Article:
Sometimes, social media can be a force for good, after all.

Anita Minks, a woman from Park Hills, Missouri, south of St. Louis, went to a Goodwill store and found a snowglobe for sale for two dollars that played ‘Amazing Grace’ and had a picture of a woman on it.

The picture of Tammy Banaszek on the snowglobe

The picture of Tammy Banaszek on the snowglobe

She grabbed the item, thinking it would be perfect to place on her mantle next to an urn of her son’s ashes, who recently passed. She would remove the woman’s picture and replace it with one of her son.

On the way home, the top popped off of the snowglobe, and inside she found a little container and a white and purple ribbon. After removing some tape, she realized, to her dismay, that the woman’s ashes were inside.

Not knowing what to do, she turned to her daughter, Jeni Kinney, who immediately took to Facebook and posted a picture and description and put out a call to find the woman.

“I knew if it was my brother, I would want someone to try and find us,” said Kinney. “I wouldn’t want them thrown in the trash.”

After a thousand shares and a 24 hours later, she had located the late woman’s daughter, Jasmin Ellis, who was distraught to find out that her mother, Tammy Banaszek, had been sold for two dollars.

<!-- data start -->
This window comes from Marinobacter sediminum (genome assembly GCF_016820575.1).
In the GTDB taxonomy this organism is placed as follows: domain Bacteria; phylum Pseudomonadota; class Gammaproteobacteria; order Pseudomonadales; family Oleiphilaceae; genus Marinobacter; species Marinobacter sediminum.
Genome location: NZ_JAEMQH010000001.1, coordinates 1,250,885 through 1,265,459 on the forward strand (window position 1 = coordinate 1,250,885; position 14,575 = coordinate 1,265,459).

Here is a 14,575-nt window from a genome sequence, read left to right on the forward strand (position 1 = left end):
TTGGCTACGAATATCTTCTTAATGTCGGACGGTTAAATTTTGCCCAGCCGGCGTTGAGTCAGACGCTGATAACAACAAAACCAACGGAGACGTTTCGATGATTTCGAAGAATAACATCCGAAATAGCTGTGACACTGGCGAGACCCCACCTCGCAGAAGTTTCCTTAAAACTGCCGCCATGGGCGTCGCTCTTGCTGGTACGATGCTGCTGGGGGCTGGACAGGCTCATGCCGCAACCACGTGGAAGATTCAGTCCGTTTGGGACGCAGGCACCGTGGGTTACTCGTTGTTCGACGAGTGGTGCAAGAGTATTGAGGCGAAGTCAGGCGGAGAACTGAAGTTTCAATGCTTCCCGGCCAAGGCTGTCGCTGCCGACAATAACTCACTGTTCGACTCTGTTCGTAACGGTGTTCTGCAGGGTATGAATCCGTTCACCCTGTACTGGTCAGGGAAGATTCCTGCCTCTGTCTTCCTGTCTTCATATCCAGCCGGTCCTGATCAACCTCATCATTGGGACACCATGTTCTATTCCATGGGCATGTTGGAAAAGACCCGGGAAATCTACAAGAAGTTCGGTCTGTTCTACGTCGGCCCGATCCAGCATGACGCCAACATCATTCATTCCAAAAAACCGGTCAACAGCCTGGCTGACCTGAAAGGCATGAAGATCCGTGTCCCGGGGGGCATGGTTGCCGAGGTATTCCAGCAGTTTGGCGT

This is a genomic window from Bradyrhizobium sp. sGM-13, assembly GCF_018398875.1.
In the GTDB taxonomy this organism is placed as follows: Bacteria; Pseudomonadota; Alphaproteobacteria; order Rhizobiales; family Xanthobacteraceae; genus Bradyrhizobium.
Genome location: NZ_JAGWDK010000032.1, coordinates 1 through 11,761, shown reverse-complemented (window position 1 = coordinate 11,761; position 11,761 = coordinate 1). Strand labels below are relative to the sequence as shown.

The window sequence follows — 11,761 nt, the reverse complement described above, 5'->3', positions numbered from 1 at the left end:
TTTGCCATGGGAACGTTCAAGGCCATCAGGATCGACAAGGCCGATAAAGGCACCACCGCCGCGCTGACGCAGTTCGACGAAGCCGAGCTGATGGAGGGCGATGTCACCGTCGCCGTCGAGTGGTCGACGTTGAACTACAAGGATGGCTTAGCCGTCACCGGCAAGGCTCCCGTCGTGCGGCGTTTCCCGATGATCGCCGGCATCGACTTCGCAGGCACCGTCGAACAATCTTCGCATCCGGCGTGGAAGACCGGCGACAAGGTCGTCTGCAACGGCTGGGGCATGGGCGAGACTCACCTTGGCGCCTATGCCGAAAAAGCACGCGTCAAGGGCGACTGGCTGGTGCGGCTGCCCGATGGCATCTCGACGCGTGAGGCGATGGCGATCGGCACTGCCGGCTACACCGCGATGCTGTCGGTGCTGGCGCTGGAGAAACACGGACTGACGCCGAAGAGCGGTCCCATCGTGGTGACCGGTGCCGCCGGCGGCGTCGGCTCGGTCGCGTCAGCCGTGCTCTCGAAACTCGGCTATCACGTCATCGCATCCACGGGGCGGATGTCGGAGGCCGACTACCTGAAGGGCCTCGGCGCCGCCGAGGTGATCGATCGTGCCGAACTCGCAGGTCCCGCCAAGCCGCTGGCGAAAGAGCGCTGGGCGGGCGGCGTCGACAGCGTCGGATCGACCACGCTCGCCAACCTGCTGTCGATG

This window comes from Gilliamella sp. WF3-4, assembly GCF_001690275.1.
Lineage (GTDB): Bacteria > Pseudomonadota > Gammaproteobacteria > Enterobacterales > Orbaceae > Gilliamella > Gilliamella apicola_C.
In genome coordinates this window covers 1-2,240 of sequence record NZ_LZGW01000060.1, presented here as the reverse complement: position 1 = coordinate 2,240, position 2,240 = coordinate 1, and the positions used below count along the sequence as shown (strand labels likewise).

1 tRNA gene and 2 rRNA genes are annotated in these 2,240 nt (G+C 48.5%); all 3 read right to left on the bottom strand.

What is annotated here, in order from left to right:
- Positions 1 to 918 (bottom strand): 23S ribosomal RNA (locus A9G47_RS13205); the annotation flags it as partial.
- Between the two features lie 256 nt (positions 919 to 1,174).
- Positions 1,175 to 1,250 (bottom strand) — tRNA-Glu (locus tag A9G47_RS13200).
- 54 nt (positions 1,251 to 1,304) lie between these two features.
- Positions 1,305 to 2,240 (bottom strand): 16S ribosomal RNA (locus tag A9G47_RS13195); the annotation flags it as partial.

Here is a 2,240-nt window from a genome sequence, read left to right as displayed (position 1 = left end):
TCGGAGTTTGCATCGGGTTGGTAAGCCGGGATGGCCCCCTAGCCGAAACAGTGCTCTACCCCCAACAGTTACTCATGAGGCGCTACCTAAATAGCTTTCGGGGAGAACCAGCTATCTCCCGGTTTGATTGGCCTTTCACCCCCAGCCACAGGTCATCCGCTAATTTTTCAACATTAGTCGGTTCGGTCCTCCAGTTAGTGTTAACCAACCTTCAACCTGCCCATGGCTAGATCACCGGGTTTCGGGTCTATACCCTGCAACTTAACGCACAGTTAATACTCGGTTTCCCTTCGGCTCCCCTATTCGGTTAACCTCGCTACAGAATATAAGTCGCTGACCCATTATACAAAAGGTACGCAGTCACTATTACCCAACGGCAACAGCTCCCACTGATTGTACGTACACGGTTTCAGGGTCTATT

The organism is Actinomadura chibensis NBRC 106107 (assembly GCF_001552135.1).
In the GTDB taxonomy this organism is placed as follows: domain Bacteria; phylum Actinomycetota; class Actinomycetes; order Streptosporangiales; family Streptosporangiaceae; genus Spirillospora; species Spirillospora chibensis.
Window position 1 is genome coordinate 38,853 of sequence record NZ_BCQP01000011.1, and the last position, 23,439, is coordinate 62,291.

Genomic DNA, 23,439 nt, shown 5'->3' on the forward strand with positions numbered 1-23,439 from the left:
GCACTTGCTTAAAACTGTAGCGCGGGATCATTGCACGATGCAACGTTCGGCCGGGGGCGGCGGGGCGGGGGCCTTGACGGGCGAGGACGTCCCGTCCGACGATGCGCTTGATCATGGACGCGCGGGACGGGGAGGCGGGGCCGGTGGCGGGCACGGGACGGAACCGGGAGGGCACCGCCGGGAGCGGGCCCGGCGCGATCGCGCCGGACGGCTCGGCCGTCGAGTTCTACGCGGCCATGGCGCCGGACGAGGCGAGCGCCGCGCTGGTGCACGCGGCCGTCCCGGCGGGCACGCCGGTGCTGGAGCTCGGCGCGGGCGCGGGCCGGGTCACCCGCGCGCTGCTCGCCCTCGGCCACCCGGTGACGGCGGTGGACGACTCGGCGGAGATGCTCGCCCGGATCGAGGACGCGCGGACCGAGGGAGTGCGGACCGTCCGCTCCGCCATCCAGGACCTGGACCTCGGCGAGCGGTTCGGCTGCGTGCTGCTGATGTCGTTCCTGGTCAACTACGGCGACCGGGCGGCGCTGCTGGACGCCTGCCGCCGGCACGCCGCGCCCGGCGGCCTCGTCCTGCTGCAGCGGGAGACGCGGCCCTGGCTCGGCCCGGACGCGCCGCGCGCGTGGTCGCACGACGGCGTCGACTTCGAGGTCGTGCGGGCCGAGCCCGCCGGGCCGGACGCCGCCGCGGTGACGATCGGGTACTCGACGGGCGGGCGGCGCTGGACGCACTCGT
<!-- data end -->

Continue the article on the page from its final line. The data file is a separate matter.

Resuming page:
She had lost her mother in October 2013 to cancer.

“I saw the picture and as soon as I saw it, I noticed it was my mom,” said Ellis. “She’s going home. She’s going to be next to my daddy.”

Jasmin broke down in tears when she found out her mother’s ashes were put up for sale.

“She doesn’t deserve to be sold for two dollars,” said a crying Jasmin.

Tammy Banaszek and Jasmin via Facebook

Tammy Banaszek and Jasmin via Facebook

Jasmin traveled to the Mink’s home, where the two families came together and bonded amid their common sense of loss.

“We’ve been through a lot and if we can make someone else’s life easier, we want to,” said Jeni.

Jasmin Ellis receives the snowglobe

Jasmin Ellis receives the snowglobe

Jasmin’s family believes the snowglobe was stolen from a storage unit belonging to a close family friend.

She was grateful that someone had been kind enough to bring her mother’s remains back home.

“I’m really, really glad that there were nice people out there who helped find me to get her back,” said Ellis.

Now in finding the ashes of a lost loved one, the two families have found new friendships and a sense of family together as well.

See the interviews in the video from Fox 2 St. Louis below:

Feature image: Screenshot via YouTube